Periodic review of safety programming (i.e. written plans, programs, procedures, training, PPE, etc.), at least annually, is a best practice for ensuring an effective program. Even the best safety programming, designed to both prevent injuries and ensure regulatory compliance, needs to be reviewed and updated to remain relevant and effective.
Below are seven steps for guiding organizations through the review process:
Assign one person as a Review Coordinator.
Delegate parts of the safety program review to others, as appropriate. Don’t hesitate to get others involved and let their expertise benefit the whole organization. Involving others, especially in safety efforts, has positive impacts on job satisfaction levels.
Require Reviewers to calendar (used as a verb) date(s) and time(s) for their review part, and set a deadline for completion.
Ensure Reviewers have the following information for their review part:
• Copies of written programs, procedures, forms, etc., (either paper or electronic), which can be used for personal notations.
• List of top injury types by frequency (i.e., number of claims) and severity (i.e., total claims dollars paid), which is essential for determining if current programming is focused on the actual areas of loss and if changes may be needed. This information can be extracted from workers’ compensation loss runs for the past 5 years.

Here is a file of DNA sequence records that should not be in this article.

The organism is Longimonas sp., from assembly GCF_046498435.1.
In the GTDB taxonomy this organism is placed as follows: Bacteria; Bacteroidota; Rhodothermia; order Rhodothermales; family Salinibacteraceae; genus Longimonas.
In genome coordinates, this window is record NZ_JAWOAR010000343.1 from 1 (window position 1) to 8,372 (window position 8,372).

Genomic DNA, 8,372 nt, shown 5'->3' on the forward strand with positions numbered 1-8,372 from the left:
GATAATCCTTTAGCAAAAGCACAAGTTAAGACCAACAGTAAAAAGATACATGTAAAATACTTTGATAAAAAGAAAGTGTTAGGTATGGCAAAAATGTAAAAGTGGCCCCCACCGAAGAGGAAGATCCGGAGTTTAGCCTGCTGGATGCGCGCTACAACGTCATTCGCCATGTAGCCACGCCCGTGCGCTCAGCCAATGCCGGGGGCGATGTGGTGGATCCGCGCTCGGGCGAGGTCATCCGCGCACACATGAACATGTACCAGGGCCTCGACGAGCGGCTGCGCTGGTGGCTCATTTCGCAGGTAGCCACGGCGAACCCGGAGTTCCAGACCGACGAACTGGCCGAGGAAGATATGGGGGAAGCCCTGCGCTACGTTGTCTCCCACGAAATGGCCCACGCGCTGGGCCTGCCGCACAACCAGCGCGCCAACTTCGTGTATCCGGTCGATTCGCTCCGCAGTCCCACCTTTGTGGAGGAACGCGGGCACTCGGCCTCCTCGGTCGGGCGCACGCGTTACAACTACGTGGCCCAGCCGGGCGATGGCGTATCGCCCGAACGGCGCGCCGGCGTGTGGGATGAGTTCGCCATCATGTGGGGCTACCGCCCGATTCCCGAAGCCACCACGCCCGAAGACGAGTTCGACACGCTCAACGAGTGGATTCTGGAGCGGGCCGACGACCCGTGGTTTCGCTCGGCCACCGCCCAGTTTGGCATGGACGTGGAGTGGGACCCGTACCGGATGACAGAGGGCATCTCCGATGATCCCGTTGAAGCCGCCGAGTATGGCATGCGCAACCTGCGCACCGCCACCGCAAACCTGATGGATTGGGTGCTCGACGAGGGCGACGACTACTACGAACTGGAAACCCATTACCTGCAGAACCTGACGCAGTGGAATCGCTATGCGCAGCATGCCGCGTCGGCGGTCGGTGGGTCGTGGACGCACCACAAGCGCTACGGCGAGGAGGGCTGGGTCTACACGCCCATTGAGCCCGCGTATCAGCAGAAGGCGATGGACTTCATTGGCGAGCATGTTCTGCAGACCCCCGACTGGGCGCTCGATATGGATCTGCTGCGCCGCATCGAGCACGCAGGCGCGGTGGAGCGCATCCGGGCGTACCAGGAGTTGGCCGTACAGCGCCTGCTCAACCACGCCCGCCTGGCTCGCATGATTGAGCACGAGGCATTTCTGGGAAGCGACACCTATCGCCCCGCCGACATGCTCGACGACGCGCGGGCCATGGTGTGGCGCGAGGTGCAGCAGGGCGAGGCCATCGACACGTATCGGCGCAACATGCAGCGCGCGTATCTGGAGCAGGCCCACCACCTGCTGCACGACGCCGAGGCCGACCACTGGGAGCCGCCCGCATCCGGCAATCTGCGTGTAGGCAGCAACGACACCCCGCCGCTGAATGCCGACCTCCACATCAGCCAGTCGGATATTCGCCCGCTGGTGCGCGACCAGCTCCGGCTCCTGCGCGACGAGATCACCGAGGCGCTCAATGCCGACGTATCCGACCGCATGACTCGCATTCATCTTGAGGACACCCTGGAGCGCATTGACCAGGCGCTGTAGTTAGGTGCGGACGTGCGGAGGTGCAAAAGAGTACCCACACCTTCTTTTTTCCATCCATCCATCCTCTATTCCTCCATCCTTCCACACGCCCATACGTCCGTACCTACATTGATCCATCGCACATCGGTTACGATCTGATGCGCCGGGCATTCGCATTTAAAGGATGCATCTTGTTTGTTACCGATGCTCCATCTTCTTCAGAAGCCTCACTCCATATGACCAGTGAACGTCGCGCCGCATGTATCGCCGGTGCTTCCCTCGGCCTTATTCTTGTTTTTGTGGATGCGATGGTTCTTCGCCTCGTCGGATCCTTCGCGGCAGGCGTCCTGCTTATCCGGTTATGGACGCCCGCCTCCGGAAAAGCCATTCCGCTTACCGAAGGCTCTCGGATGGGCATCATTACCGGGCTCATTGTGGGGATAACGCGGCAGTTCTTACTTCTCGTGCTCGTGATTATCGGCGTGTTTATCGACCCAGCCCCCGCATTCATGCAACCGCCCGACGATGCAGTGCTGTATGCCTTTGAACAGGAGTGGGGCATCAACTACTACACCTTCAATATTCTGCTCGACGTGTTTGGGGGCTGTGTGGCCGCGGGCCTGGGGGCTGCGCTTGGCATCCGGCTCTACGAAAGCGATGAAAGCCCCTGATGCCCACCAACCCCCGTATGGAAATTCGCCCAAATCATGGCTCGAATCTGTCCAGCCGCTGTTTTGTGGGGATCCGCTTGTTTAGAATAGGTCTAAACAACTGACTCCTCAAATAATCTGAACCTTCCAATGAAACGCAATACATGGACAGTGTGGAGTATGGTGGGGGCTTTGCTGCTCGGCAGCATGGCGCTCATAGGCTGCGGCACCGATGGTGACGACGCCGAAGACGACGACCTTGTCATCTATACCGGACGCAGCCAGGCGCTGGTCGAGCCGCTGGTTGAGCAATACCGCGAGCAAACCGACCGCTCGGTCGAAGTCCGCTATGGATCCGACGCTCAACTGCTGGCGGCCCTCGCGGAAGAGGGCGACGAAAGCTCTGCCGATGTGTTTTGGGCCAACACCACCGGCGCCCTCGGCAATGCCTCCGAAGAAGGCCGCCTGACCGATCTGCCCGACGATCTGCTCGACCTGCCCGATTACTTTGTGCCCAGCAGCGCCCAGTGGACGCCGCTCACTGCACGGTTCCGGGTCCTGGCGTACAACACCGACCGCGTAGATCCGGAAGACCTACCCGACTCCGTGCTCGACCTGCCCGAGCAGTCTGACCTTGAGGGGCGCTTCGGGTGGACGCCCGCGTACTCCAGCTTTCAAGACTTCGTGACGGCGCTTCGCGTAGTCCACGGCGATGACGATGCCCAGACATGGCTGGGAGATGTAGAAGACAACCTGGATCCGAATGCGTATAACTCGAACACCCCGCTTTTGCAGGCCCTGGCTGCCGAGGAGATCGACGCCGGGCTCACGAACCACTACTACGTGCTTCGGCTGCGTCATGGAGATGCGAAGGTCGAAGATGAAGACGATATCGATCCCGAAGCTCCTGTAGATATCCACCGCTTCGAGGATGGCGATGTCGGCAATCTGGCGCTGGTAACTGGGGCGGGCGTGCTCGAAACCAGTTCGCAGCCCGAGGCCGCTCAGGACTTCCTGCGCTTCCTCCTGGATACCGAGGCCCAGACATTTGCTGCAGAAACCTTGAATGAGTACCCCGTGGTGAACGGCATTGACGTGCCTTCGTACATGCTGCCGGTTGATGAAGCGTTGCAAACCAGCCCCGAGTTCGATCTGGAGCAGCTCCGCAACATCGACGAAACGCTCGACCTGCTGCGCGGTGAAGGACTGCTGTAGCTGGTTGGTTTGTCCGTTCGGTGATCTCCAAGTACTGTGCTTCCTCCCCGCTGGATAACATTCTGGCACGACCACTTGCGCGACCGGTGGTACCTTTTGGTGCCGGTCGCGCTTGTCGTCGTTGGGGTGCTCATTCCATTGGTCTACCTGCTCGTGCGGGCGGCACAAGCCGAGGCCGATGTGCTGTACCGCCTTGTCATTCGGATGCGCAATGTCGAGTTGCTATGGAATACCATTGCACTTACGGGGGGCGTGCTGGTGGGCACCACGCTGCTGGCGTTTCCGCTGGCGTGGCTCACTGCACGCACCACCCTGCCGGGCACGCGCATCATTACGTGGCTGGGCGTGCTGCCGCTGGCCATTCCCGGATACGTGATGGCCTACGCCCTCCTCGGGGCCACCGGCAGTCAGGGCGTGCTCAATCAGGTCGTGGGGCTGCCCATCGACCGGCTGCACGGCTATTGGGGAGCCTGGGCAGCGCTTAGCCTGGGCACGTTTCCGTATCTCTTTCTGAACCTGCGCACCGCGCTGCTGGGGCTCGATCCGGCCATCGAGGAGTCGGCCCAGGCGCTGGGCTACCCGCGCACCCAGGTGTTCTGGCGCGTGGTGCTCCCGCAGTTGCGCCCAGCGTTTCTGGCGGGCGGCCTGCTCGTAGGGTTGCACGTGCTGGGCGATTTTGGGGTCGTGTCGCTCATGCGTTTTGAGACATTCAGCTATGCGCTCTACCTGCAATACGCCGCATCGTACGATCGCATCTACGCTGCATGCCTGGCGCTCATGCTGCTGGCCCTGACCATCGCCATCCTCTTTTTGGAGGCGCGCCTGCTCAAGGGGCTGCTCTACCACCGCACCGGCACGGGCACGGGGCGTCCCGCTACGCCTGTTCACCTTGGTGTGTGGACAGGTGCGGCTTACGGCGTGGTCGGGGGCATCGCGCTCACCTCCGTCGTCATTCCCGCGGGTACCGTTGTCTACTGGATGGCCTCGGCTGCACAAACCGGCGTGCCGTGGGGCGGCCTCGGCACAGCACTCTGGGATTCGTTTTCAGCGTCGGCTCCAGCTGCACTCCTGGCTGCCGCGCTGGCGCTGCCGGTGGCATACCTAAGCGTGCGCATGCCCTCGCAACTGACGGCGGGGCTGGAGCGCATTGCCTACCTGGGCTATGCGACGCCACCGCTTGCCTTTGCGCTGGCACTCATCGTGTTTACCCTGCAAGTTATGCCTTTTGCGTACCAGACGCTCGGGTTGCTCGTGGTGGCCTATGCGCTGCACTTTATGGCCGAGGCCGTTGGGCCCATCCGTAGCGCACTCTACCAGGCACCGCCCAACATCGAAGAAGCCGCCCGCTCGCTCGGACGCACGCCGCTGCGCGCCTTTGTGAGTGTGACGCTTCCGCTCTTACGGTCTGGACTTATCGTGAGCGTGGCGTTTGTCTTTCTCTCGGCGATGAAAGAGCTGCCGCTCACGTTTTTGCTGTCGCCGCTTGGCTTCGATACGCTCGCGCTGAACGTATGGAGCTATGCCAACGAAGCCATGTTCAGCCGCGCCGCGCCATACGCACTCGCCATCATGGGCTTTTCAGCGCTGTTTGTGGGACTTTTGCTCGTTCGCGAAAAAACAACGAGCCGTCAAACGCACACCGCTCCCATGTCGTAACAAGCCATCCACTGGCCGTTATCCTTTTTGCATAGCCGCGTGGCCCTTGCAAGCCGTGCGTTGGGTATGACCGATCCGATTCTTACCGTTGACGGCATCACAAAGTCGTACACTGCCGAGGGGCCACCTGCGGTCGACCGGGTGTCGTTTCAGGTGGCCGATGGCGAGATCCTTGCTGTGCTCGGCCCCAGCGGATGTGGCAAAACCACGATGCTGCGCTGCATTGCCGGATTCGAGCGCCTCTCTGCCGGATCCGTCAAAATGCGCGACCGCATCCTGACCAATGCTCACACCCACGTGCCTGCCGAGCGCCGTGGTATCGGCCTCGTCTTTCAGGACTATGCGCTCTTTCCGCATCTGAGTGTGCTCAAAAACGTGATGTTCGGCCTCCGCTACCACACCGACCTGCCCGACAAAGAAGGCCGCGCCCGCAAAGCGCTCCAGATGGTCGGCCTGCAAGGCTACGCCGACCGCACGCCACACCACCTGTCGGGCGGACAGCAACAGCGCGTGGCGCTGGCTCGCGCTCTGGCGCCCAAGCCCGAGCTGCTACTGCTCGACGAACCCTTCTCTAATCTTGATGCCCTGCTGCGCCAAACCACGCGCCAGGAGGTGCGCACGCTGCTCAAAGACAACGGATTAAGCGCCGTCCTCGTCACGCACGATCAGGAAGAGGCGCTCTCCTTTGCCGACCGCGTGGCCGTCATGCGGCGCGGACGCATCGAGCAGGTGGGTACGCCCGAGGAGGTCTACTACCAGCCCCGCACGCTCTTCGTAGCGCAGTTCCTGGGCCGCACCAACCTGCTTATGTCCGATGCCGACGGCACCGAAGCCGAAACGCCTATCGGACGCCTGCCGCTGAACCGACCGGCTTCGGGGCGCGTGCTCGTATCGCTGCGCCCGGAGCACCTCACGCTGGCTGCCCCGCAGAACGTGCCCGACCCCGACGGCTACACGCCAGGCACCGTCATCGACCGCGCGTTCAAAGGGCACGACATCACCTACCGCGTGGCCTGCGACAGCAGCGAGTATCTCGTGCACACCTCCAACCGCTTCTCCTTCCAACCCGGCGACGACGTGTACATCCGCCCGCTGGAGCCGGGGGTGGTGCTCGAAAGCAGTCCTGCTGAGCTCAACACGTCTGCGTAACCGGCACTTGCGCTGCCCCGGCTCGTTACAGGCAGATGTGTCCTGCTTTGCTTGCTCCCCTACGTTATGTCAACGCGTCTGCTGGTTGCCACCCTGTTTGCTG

• MIOSHA Safety & Health Management System Evaluation for General Industry, MIOSHA #512-GI (FREE), which is an Excel spreadsheet. This form evaluates the elements of the current program against the five critical elements of effective programs.
• MIOSHA Spotlight listing (a section on the MIOSHA website) displays the safety and health standards that have been recently amended. Those applicable standards that have changed can be readily identified and factored into the process.
• Michigan Guide to Environmental, Health, and Safety Regulations, which contains a Self-Assessment Survey (both FREE), may be used to help determine which regulations are applicable to the organization. Use this essential guide to navigate through the maze of state and federal regulatory programs.
Require Reviewers to list their findings, which may be anything needing attention such as additional programs/training, revisions to existing documents, and other areas of concern.
Require Review Coordinator to compile all review findings into one master list. This master list can be prioritized and used to aid in the updating work.
Ensure all persons are sincerely recognized for their roles in the process. In these situations, recognition improves job satisfaction levels and reinforces safe work cultures.
Should you require assistance with safety programming in your workplace, please contact Gary Smith, CRM, at (517) 338-3367 or firstname.lastname@example.org.
MIOSHA Safety & Health Management System Evaluation for General Industry, MIOSHA #512-GI: https://www.michigan.gov/documents/dleg/wsh_miosha512_gi_259219_7.xls
MIOSHA Spotlight list on Standards & Legislation webpage: http://www.michigan.gov/lara/0,4601,7-154-11407_15368—,00.html
Michigan Guide to Environmental, Health, and Safety Regulations and Self-Assessment Survey: http://www.michigan.gov/deq/0,4561,7-135-3308-15820–,00.html